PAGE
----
President Joe Biden accepted the realities of the Capitol Hill gridlock at his long news conference this week, announcing that he will shift tactics on his hallmark Build Back Better act and attempt to pass it in sections.
“I’m confident that significant portions of the Build Back Better legislation will be signed into law,” he told the gathering press.
Later in the event, the president emphasized two points: $500 billion in energy and climate change investments and universal preschool for children.
Biden added that Joe Manchin, the Democratic West Virginia senator who opposes Build Back Better in its entirety, “strongly supports” these proposals.
During a Yahoo Finance Live interview on Thursday, Biden’s senior economic adviser added a couple of additional items to the mix that may become law in 2022.
“The good news is that there is widespread support among Democrats and the American public” for four distinct sectors, according to Brian Deese, director of the White House National Economic Council.
He argues that prescription medication coverage, health care, and child care, as well as investments in sustainable energy, are all on the table.
Deese has been deeply engaged in the Build Back Better talks for months, often traveling to Capitol Hill to represent the White House while legislators labored for months to achieve an agreement.
Climate ‘is a preference.
Any piecemeal strategy taken in the months ahead would almost certainly need Senate reconciliation, which can be accomplished with just Democratic votes.
That would imply that Senators Manchin of West Virginia and Kyrsten Sinema of Arizona would continue to play outsized roles.
The president and Deese believe that the energy and environment components would pass muster with Senate Energy Committee Chairman Joe Manchin.
“Investing in clean energy and building a more robust energy system in the United States [that] generates cheaper, zero-carbon energy in the United States is a priority,” Deese adds.
Climate aspects in the Biden plan were already reduced in October, when senators, primarily at Manchin’s urging, repealed the Renewable Electricity Performance Program, which would have punished utility firms for failing to embrace clean energy quickly enough.
Future climate change initiatives will be concentrated on tax credits to incentivize the energy industry to create more clean energy, among other things.
The Build Back Better framework includes funding for universal, free preschool for all three and four-year-olds in childcare.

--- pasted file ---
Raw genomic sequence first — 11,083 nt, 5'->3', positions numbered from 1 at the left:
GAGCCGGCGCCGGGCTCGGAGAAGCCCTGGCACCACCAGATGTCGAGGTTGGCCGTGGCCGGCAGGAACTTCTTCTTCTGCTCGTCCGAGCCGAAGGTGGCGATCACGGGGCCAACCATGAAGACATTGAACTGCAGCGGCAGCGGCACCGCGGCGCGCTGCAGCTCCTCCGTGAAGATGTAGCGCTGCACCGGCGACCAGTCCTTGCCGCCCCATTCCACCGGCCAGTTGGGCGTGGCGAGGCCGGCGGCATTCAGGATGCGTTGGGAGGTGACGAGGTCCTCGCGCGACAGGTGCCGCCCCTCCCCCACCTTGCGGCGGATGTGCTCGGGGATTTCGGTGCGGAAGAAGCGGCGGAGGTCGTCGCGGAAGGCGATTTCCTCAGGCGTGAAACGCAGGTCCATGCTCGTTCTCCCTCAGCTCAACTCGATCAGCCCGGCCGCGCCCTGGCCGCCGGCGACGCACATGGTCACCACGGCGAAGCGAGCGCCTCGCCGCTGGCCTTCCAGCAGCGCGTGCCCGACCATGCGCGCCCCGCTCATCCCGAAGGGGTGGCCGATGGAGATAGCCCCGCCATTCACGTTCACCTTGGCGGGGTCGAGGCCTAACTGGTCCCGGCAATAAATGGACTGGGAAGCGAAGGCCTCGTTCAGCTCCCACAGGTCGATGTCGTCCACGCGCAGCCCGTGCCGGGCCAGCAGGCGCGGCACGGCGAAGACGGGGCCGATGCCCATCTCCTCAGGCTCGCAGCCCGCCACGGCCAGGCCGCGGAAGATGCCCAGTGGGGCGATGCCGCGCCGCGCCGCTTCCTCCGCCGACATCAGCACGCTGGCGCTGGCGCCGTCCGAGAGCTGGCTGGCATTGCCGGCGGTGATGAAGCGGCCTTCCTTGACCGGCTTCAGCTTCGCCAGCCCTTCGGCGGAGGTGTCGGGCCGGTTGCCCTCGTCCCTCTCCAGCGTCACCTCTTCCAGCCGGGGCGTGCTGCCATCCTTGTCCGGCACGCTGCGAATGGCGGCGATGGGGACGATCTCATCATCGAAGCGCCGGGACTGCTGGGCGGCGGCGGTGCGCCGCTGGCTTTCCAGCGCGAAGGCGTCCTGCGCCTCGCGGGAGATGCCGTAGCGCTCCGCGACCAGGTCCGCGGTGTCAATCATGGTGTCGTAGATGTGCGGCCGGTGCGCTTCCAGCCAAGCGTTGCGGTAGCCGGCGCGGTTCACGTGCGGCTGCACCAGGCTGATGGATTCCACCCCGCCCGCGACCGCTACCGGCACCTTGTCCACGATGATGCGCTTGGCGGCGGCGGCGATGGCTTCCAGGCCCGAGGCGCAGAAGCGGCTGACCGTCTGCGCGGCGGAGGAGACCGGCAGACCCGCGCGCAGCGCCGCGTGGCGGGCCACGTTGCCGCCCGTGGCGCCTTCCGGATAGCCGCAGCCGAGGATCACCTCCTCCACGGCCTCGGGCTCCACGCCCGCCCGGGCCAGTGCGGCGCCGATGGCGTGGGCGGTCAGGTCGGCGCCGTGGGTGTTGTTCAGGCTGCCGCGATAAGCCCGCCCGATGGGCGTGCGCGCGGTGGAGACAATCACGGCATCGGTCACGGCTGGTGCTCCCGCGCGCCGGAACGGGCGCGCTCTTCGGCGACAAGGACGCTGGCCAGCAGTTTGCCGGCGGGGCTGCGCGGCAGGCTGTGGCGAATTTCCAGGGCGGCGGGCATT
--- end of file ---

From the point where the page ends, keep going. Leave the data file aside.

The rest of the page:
Additionally, it contains subsidies for even younger children’s child care, easing the load on working parents. Biden centered his news conference on preschool provisions; however, Deese indicated that daycare funding was still on the table.
Deese also anticipated that prescription medications and health-care expenses would be two different areas “where we can reach an agreement.”
The framework’s prescription medicine provisions would enable Medicare to negotiate lower pricing for high-cost prescription pharmaceuticals. Something for which proponents have long fought.
Additionally, the prescription medication programs would include price limits and sanctions if drug firms increased their prices faster than inflation.
Biden and his colleagues have concentrated their efforts on lowering Obamacare premiums and health-care expenses.
Another possibility is to grant tax credits to lower-income Americans to encourage more people to enroll in coverage.
“All of them are issues on which Democrats and the American public agree,” Deese said, adding that “they are common sense.”
Both Biden and Deese made no mention of the enhanced Child Tax Credit. It was a landmark Biden achievement, but it expired at the start of 2022 and does not look likely to be renewed anytime soon in light of Manchin’s opposition.
Biden reacted to a question regarding the fate of the enhanced Child Tax Credit at Wednesday’s news conference by saying it was one of the “significant components that I feel strongly about but am not sure I can include in the package.”
Despite Biden and the White House’s strong support, Deese acknowledged Thursday, stating that it would be “difficult” to reinstate that clause.
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